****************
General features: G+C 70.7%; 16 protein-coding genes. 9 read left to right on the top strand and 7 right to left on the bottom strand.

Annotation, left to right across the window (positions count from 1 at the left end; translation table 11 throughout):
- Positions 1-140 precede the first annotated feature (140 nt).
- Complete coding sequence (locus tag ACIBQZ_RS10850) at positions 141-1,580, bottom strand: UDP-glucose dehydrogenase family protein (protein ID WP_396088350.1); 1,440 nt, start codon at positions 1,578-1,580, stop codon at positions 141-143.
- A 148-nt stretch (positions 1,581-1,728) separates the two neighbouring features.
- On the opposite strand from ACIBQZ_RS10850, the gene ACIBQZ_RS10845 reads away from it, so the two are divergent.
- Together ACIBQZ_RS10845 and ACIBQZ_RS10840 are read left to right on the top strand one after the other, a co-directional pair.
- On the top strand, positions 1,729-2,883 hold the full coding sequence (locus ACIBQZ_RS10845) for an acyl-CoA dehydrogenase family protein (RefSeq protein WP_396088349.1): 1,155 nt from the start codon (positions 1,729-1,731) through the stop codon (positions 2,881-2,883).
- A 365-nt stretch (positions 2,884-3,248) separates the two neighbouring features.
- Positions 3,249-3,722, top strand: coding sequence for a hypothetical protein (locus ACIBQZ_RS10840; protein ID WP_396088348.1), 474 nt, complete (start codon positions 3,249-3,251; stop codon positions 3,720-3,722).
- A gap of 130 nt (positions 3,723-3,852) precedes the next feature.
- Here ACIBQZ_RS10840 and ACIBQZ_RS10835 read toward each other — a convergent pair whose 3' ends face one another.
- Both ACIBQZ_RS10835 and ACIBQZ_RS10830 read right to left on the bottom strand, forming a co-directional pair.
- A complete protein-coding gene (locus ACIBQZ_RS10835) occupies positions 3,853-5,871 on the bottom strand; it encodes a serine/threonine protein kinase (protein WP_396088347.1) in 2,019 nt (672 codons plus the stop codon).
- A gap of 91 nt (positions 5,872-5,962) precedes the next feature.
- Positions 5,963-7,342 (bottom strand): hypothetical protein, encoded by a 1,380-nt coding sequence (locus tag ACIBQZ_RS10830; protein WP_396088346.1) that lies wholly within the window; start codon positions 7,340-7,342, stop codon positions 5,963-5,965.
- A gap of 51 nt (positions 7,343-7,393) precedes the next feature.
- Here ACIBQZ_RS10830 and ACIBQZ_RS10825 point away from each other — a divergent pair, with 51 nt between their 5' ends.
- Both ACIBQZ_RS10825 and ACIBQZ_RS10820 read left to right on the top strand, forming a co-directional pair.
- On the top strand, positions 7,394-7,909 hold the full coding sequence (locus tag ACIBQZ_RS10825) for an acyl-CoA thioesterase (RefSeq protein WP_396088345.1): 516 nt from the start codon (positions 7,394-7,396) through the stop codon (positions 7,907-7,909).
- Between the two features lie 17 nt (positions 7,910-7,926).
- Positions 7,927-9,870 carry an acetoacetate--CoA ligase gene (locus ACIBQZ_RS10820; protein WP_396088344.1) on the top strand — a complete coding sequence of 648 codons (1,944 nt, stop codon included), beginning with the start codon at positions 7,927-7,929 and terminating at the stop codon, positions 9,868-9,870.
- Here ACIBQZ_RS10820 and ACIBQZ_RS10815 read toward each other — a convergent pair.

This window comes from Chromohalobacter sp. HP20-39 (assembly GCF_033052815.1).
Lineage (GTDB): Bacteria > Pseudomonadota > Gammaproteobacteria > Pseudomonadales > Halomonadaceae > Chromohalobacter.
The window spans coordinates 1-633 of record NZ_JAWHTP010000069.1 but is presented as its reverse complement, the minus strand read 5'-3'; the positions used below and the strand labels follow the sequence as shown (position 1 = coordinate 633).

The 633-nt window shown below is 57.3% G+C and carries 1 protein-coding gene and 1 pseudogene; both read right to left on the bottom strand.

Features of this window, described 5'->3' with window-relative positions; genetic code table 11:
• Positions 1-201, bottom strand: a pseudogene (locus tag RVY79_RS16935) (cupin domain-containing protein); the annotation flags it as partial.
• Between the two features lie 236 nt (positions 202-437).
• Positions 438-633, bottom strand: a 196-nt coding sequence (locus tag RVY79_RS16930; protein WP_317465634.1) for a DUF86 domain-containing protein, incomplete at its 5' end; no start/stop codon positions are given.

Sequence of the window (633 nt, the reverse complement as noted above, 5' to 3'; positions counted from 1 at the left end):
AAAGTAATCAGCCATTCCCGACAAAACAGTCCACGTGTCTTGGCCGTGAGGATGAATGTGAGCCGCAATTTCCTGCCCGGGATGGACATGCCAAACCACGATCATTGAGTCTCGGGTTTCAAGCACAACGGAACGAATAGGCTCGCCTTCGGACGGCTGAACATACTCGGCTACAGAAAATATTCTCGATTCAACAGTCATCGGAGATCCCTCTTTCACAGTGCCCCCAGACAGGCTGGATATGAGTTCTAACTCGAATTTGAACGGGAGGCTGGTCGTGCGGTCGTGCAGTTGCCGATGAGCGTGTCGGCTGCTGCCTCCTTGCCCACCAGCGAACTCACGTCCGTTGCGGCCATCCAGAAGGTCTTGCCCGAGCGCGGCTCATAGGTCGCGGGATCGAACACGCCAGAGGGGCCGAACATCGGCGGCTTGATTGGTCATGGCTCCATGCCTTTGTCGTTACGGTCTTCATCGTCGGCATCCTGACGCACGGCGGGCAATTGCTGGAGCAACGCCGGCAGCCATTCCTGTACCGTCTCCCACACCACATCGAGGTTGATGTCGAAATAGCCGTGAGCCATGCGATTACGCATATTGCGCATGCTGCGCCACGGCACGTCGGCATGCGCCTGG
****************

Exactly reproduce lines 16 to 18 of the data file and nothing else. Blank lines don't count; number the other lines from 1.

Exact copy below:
- Positions 5,963-7,342 (bottom strand): hypothetical protein, encoded by a 1,380-nt coding sequence (locus tag ACIBQZ_RS10830; protein WP_396088346.1) that lies wholly within the window; start codon positions 7,340-7,342, stop codon positions 5,963-5,965.
- A gap of 51 nt (positions 7,343-7,393) precedes the next feature.
- Here ACIBQZ_RS10830 and ACIBQZ_RS10825 point away from each other — a divergent pair, with 51 nt between their 5' ends.